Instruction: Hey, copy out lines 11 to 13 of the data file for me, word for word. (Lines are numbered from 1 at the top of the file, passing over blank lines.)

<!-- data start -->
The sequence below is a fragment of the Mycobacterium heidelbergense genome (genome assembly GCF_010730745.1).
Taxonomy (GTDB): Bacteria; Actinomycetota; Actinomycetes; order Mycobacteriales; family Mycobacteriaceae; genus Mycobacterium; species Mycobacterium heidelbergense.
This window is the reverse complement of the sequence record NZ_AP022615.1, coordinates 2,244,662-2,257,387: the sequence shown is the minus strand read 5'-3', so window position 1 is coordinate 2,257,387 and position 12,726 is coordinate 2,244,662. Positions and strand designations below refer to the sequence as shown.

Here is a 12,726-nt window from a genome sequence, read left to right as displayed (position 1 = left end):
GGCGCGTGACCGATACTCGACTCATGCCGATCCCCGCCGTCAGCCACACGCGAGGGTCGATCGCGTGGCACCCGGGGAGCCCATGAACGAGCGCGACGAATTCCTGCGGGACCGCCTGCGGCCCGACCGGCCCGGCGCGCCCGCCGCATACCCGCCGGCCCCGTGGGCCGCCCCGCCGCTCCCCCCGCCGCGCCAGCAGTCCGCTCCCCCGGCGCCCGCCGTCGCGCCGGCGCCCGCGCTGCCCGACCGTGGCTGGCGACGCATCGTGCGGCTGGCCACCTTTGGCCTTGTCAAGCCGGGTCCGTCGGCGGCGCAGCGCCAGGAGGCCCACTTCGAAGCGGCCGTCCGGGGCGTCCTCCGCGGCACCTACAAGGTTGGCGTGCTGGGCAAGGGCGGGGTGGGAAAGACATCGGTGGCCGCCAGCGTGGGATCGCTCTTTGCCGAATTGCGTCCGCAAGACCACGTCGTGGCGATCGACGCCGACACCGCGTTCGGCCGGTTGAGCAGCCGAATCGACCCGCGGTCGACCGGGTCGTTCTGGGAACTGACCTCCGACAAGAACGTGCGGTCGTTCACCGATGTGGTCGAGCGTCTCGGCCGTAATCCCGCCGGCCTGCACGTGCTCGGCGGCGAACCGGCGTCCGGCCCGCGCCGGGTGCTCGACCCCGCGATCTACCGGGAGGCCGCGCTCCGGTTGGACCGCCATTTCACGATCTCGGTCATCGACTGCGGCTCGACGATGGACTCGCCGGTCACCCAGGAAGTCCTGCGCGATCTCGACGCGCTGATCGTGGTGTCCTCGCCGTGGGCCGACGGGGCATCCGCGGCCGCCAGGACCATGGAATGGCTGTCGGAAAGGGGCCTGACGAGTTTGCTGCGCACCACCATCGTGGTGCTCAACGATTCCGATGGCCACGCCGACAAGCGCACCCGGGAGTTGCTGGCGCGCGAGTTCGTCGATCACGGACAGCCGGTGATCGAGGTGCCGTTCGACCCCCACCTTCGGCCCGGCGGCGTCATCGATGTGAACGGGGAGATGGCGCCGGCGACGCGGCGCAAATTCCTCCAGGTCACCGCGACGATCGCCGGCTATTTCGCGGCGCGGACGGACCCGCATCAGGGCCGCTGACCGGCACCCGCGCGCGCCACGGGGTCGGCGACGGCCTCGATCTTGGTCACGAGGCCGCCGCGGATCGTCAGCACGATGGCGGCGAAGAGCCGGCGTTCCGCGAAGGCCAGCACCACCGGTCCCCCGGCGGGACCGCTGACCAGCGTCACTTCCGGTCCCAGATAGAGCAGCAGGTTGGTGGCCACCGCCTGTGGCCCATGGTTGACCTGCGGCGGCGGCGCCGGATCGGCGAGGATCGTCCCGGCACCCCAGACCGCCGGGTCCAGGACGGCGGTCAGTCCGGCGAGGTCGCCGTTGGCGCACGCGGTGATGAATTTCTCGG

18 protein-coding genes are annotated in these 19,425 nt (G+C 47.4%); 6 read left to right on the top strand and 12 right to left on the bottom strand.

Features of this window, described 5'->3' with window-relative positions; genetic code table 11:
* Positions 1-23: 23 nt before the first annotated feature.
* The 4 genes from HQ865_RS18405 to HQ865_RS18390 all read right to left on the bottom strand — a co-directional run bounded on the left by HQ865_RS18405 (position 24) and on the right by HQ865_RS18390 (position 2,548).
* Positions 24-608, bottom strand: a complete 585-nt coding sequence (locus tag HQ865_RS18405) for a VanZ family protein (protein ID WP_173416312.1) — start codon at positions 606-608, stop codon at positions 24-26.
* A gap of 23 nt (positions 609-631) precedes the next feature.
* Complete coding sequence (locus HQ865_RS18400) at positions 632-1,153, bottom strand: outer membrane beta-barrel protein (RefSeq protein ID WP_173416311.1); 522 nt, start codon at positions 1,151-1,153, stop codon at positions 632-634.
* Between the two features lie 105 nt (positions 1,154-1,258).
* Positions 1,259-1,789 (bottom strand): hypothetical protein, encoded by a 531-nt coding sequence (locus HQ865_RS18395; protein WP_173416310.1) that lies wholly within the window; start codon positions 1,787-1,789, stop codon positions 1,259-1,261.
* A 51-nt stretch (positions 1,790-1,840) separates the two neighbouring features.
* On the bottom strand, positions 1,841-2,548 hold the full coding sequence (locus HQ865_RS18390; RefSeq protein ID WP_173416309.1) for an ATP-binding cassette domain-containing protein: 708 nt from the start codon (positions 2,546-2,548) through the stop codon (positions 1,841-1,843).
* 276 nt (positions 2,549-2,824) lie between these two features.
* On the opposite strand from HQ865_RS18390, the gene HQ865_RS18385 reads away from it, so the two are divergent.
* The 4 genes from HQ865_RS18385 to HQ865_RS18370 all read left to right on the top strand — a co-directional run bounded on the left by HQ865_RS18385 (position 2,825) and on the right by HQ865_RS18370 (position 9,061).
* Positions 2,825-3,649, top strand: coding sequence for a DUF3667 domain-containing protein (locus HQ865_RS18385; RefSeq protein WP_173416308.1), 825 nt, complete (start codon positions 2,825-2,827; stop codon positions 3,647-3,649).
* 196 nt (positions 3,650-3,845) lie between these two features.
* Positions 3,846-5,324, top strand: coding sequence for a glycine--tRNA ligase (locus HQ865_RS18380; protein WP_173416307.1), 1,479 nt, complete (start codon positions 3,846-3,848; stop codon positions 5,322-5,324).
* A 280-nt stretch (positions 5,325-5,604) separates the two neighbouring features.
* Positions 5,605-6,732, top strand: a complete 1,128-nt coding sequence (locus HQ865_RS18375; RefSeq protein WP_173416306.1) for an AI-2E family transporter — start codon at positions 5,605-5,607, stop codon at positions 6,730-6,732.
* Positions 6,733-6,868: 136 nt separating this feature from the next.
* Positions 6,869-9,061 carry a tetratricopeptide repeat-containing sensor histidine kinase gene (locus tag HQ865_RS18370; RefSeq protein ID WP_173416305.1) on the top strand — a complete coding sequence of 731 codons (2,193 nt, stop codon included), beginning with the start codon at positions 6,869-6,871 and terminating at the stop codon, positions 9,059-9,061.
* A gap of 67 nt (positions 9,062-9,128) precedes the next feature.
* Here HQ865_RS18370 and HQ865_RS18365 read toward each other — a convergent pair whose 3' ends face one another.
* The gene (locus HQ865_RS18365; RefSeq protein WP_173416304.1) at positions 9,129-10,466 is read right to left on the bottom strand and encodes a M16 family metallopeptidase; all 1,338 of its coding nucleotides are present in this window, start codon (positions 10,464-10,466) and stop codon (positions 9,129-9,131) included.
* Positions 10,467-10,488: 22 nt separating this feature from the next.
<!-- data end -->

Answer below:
* A gap of 23 nt (positions 609-631) precedes the next feature.
* Complete coding sequence (locus HQ865_RS18400) at positions 632-1,153, bottom strand: outer membrane beta-barrel protein (RefSeq protein ID WP_173416311.1); 522 nt, start codon at positions 1,151-1,153, stop codon at positions 632-634.
* Between the two features lie 105 nt (positions 1,154-1,258).